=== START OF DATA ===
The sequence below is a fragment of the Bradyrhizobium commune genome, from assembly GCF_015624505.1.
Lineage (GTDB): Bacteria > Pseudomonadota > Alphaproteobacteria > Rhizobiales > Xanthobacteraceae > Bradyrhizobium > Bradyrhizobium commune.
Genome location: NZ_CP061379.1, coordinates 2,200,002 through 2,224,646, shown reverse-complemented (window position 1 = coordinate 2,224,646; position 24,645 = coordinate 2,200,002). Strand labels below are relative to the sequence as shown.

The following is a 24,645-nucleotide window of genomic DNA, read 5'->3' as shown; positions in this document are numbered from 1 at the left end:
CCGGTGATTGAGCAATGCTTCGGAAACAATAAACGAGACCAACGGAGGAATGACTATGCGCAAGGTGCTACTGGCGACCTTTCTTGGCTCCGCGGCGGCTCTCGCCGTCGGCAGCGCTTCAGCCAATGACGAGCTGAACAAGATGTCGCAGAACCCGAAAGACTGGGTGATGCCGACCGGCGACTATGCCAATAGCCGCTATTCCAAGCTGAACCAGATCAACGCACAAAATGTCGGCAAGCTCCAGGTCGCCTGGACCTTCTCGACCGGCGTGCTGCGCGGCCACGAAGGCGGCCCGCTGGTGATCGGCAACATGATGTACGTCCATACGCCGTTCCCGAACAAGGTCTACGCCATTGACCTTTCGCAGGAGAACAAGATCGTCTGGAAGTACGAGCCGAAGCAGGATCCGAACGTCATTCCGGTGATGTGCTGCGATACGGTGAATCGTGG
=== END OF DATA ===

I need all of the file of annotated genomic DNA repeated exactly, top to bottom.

The sequence below is a fragment of the Bradyrhizobium commune genome, from assembly GCF_015624505.1.
Lineage (GTDB): Bacteria > Pseudomonadota > Alphaproteobacteria > Rhizobiales > Xanthobacteraceae > Bradyrhizobium > Bradyrhizobium commune.
Genome location: NZ_CP061379.1, coordinates 2,200,002 through 2,224,646, shown reverse-complemented (window position 1 = coordinate 2,224,646; position 24,645 = coordinate 2,200,002). Strand labels below are relative to the sequence as shown.

The following is a 24,645-nucleotide window of genomic DNA, read 5'->3' as shown; positions in this document are numbered from 1 at the left end:
CCGGTGATTGAGCAATGCTTCGGAAACAATAAACGAGACCAACGGAGGAATGACTATGCGCAAGGTGCTACTGGCGACCTTTCTTGGCTCCGCGGCGGCTCTCGCCGTCGGCAGCGCTTCAGCCAATGACGAGCTGAACAAGATGTCGCAGAACCCGAAAGACTGGGTGATGCCGACCGGCGACTATGCCAATAGCCGCTATTCCAAGCTGAACCAGATCAACGCACAAAATGTCGGCAAGCTCCAGGTCGCCTGGACCTTCTCGACCGGCGTGCTGCGCGGCCACGAAGGCGGCCCGCTGGTGATCGGCAACATGATGTACGTCCATACGCCGTTCCCGAACAAGGTCTACGCCATTGACCTTTCGCAGGAGAACAAGATCGTCTGGAAGTACGAGCCGAAGCAGGATCCGAACGTCATTCCGGTGATGTGCTGCGATACGGTGAATCGTGG